Pizza is a staple meal in the American diet. It’s a food category that isn’t going anywhere; that, however, is both blessing and curse. Pizza may be here to stay, ingrained in a family’s meal plan rotation, but the category is also saturated and doesn’t have much room to grow.
“Pizza has matured to the point where the majority of Americans eat it, but it’s hard to grow it,” said Dave Foran, vice-president, sales and marketing, Little Lady Foods, Inc., Elk Grove Village, IL.
According to a June 2014 report on pizza by Mintel, Chicago, pizza at the retail level experienced flat sales between 2009 and 2014. Frozen pizzas controlled 82% of the market in 2014, but Mintel forecasted those sales would decline into 2019. Analysts at Mintel attribute all of this to a recovering economy and growing consumer confidence. When consumers have the money, they will splurge for restaurant pizza rather than “settling” for store-bought.
Pizza manufacturers can use this to their advantage if they invest in quality. Consumers today are looking for upscale food and bringing the restaurant experience home. “Once you start tasting what’s good, you don’t want to go back,” said David Mafoud, principal, Damascus Bakery, Newark, NJ. “Your palate knows it, and you’re not going to go backwards on quality.”
This is most notable among millennials who crave upscale food and innovative flavor combinations. According to Mintel, they are also the most likely to purchase frozen or refrigerated store-bought pizza.
Households with children also offer another demographic for pizza manufacturers to tap for sales. Between children’s love of pizza and parents’ love of convenience, families are ripe for increased pizza sales.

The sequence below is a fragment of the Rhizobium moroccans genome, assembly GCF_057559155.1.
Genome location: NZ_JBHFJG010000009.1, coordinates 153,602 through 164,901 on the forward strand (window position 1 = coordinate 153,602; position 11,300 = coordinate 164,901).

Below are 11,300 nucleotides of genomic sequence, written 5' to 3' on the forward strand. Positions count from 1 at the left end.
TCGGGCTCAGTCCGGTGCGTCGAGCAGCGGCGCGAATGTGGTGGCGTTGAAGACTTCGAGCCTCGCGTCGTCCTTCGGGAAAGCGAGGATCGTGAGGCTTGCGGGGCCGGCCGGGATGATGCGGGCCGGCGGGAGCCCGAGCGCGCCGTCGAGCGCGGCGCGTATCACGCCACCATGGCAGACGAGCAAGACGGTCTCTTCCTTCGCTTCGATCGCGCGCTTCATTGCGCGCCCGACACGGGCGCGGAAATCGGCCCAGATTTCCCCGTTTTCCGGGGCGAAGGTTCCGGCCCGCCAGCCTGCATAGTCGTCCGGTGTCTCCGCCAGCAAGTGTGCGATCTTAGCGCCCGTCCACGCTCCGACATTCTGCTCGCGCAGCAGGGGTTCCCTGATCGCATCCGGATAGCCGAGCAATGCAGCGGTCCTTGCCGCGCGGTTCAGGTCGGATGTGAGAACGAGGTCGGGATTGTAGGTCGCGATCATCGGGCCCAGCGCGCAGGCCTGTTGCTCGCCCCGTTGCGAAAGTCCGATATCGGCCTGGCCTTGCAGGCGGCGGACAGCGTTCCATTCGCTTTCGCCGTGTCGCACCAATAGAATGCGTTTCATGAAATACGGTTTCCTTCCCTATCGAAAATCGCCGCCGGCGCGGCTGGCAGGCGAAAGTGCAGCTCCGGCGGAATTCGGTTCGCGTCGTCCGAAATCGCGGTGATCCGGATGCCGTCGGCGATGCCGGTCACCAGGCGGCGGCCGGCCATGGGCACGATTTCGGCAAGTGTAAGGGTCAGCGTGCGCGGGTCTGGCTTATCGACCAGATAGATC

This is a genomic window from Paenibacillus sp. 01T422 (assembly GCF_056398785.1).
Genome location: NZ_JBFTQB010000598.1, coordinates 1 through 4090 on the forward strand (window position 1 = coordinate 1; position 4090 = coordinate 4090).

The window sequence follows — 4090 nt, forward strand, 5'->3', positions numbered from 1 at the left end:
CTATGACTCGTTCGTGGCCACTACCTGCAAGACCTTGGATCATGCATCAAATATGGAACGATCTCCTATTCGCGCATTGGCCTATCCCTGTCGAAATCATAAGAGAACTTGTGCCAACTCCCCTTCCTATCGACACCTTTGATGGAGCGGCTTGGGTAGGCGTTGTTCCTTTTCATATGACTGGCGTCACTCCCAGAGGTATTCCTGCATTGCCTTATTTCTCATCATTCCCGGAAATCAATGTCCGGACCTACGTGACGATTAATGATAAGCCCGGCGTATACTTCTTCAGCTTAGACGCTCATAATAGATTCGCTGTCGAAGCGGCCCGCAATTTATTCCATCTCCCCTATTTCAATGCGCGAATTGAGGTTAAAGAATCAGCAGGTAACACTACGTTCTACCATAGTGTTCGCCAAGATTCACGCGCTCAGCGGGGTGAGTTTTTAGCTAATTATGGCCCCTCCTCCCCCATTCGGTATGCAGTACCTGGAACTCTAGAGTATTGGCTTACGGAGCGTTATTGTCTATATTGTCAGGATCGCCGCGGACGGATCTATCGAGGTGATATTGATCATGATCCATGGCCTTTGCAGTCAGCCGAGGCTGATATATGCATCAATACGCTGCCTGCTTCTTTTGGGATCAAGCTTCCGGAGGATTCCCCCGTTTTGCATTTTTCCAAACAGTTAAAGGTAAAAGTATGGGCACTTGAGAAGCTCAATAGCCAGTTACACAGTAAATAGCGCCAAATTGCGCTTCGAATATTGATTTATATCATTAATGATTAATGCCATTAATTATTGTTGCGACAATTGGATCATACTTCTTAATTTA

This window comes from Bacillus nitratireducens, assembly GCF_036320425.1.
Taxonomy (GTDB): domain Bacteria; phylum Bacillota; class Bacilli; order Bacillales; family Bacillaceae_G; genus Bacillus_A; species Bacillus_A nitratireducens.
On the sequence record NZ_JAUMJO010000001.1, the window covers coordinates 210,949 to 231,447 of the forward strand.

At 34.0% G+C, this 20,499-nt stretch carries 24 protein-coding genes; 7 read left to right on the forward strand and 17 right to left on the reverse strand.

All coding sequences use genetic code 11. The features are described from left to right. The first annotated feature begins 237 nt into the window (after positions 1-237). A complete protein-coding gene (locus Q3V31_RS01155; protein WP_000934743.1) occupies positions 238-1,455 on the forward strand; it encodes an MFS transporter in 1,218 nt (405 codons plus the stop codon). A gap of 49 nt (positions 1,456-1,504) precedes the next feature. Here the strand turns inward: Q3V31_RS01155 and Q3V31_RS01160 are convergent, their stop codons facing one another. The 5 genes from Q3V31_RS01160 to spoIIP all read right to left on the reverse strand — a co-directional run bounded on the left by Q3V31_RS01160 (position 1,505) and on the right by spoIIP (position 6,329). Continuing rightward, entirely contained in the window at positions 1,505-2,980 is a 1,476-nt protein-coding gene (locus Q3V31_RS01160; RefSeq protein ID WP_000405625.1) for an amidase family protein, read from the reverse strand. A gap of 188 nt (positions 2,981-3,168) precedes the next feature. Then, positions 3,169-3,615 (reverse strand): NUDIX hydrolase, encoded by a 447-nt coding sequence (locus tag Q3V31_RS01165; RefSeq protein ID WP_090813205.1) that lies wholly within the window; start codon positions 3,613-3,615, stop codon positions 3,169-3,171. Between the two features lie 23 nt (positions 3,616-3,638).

Despite these two interested demographics, market saturation makes it difficult for pizza manufacturers to break through the noise. In order to gain some ground in sales, bakers have to get creative with new products to gain consumer attention.
“We’re also seeing category growth resulting from more experimentation with a variety of types and styles of pizza doughs, crusts and flatbreads,” said Donna Reeves-Collins, director of marketing for pizza and flatbreads, Rich Products Corp., Buffalo, NY. “Innovation continues to characterize the category and is being driven by authenticity, ethnic varieties and flavors from around the globe.”
This creative innovation has manifested itself in the form of new flavors, crusts, sizes and formats. Some innovations are aimed at making healthy claims; others try simply to make mouths water.
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